Berlusconi turns up early for community service at old people’s home
Media tycoon ordered by judges to do at least four hours of community service per week
Milan judges have ordered Mr Berlusconi to do at least four hours per week of community service, in the wake of a four year (reduced to one) sentence last year for tax fraud on the part of his Mediaset TV company. Photograph: Stefano Rellandini/Reuters
Former Italian Prime Minister Silvio Berlusconi arrived 15 minutes early this morning for his community service appointment at the Sacra Famiglia old people’s home in Cesano Boscone, just up the road from his principal residence of Villa San Martino in Arcore, north of Milan.
Milan judges have ordered Mr Berlusconi to do at least four hours per week of community service, in the wake of a four year (reduced to one) sentence last year for tax fraud on the part of his Mediaset TV company. Given his age, 77, it was always most unlikely that he would be ordered to serve his punishment in prison. Rather, judges offered the media tycoon the choice between community service and house arrest.
Given that he is currently much involved in Forza Italia’s European election campaign, Mr Berlusconi chose community service since house arrest would have greatly curtailed his movements on the campaign trail. Accordingly, judges assigned him to the Sacra Famiglia home, a hospice for the over-65s, many of whom suffer from Alzheimer’s Disease.
Earlier this week, Mr. Berlusconi had said that he did not want a heavy media presence when he arrived at the home, pointing out that he was “looking forward to spending some time with people who have been afflicted with bad luck and sickness”. Inevitably, the world’s media ignored that request with radio, TV and print journalists from all around the world on hand for his first session.
For once, too, Mr Berlusconi had nothing to say to the massed ranks of the media, either upon arrival or as he left some four and a half hours later. Staff at the home told reporters, however, that on this first day, Mr Berlusconi had been asked to observe the working day rather than fulfill any particular task. It remains unclear what the exact nature of those tasks might be.
Mr Berlusconi’s assignment has already prompted polemics with the President of the Italian Alzheimer Foundation, Gabriella Porro, expressing her reservations about his role at the home. She claimed that for those in the early stages of Alzheimer’s, a new person appearing in their life for four hours per week might create confusion and distress. As for those with advanced Alzheimer’s, there would be little that someone like Mr. Berlusconi could do other than sit at their bedside and look at them.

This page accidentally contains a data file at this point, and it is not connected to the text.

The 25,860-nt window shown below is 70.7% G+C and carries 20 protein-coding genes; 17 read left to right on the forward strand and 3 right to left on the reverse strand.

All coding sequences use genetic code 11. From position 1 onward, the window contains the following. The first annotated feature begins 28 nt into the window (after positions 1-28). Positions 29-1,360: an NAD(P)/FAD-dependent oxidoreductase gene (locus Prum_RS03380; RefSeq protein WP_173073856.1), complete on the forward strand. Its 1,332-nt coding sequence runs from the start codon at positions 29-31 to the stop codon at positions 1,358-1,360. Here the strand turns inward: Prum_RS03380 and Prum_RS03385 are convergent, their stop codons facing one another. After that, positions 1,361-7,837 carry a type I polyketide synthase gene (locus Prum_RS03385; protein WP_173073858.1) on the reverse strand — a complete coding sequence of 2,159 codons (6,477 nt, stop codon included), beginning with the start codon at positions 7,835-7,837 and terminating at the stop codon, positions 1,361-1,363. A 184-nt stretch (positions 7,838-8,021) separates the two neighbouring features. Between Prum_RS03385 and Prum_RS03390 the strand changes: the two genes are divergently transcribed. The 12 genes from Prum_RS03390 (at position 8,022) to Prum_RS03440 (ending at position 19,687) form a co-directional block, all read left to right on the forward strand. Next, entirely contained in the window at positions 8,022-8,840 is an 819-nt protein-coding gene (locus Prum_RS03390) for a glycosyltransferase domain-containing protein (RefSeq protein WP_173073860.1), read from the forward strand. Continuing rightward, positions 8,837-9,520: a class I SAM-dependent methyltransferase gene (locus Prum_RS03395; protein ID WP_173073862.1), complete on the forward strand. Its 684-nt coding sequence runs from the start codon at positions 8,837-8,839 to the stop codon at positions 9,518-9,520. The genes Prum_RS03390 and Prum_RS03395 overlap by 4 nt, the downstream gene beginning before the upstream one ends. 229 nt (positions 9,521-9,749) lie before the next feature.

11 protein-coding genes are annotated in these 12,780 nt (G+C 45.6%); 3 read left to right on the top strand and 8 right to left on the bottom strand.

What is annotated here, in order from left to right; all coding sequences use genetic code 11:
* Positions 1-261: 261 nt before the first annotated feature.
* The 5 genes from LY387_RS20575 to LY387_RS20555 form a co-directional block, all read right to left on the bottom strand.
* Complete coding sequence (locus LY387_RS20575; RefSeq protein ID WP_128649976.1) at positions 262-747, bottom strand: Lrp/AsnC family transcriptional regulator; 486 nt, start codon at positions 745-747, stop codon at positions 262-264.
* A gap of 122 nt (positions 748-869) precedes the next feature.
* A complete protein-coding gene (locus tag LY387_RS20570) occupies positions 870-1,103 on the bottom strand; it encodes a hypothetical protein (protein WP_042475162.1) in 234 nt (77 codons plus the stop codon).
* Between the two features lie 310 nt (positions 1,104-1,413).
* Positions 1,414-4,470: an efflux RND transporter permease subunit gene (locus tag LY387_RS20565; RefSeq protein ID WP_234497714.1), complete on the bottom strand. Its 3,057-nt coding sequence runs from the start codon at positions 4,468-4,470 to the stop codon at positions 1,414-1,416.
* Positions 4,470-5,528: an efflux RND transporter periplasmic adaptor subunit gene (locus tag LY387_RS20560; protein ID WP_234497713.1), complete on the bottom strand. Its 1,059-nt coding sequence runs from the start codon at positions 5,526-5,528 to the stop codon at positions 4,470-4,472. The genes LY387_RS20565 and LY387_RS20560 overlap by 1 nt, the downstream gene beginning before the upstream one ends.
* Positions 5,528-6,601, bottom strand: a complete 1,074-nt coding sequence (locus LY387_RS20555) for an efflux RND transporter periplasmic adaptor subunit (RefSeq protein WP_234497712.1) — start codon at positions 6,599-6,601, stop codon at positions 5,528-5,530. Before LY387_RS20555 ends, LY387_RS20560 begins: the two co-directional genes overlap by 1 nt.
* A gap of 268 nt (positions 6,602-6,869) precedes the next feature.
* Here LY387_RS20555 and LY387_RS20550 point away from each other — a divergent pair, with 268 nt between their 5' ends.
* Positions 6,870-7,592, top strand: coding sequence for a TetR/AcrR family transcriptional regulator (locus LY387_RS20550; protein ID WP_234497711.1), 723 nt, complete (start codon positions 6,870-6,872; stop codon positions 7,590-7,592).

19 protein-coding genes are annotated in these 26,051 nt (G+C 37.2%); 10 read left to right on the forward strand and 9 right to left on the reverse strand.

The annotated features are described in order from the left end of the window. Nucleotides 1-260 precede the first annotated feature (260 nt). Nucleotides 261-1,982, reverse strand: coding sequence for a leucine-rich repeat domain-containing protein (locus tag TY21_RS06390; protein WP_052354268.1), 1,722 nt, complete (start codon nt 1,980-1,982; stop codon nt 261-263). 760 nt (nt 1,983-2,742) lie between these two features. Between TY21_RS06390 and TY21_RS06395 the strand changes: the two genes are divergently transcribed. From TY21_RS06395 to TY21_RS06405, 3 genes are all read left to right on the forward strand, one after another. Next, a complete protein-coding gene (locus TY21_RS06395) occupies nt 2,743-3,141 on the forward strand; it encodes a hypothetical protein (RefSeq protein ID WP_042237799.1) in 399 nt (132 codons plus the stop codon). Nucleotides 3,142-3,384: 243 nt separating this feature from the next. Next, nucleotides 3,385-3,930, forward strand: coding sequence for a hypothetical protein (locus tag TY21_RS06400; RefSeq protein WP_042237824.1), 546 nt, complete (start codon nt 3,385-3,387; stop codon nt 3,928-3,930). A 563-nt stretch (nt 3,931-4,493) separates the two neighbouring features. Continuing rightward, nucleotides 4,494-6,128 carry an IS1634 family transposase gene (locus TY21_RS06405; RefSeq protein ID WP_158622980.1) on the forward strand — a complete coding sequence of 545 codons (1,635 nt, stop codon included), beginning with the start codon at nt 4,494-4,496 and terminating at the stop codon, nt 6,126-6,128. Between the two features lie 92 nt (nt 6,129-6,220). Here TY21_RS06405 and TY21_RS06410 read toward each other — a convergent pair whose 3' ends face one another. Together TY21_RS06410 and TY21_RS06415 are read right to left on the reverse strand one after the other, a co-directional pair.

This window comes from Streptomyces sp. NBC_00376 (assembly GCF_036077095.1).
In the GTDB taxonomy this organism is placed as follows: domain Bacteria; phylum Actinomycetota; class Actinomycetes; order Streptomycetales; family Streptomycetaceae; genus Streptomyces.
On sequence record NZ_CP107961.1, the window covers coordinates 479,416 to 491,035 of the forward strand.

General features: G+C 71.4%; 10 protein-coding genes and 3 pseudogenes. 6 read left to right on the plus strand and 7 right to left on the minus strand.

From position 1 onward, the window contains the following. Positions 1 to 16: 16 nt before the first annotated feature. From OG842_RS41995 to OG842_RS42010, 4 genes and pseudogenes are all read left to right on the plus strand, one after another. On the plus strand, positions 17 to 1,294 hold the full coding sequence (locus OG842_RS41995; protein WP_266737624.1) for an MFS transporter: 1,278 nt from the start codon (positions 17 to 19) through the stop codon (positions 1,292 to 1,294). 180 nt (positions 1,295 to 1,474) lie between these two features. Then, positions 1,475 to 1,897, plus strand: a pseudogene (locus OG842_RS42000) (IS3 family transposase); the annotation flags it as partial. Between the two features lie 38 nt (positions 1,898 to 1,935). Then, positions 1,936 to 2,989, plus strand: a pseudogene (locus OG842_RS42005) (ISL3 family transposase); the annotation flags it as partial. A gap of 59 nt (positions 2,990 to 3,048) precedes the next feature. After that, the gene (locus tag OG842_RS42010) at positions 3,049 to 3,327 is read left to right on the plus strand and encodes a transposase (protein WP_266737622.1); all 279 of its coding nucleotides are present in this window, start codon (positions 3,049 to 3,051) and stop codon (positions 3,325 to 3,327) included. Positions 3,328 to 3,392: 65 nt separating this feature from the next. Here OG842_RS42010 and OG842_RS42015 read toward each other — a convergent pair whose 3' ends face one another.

Another relatively limited polemical note was struck by one of the workers at the home, Pippo Fiorito, who staged a one man protest prior to Mr Berlusconi’s arrival saying that the media tycoon should be sent to Milan’s San Vittore prison rather than to an old people’s home. Mr Fiorito’s protest was short-lived since police and staff quickly removed him from the grounds of the home.
Senior Forza Italia figures inevitably used the occasion to attack the judiciary with deputy Raffaele Fitto saying:
“The idea that Berlusconi should be ordered to do community service frankly represents a serious wound to democracy”.
Mr Berlusconi’s day of community service rounds off another eventful week for the media tycoon, following the arrest yesterday of his long time political ally and Forza Italia party organisor, ex-Minister Claudio Scajola. The former Minister of the Interior was arrested on charges that he had helped Amedeo Matacena, a former Forza Italia deputy, escape from Italy after he had been sentenced last June to five years in prison for Mafia collusion.
Mr Scajola is the second Berlusconi aide to encounter Mafia-related problems in the last month. In early April, former Forza Italia Euro MP, Marcello Dell’Utri, absconded to Beirut, just days before a Palermo court was due to hear his Appeal against a seven year sentence for Mafia collusion. Mr Dell’Utri is still in Beirut, awaiting the outcome of potentially complex extradition proceedings back to Italy, whilst his case is today again in front of the Appeals Court.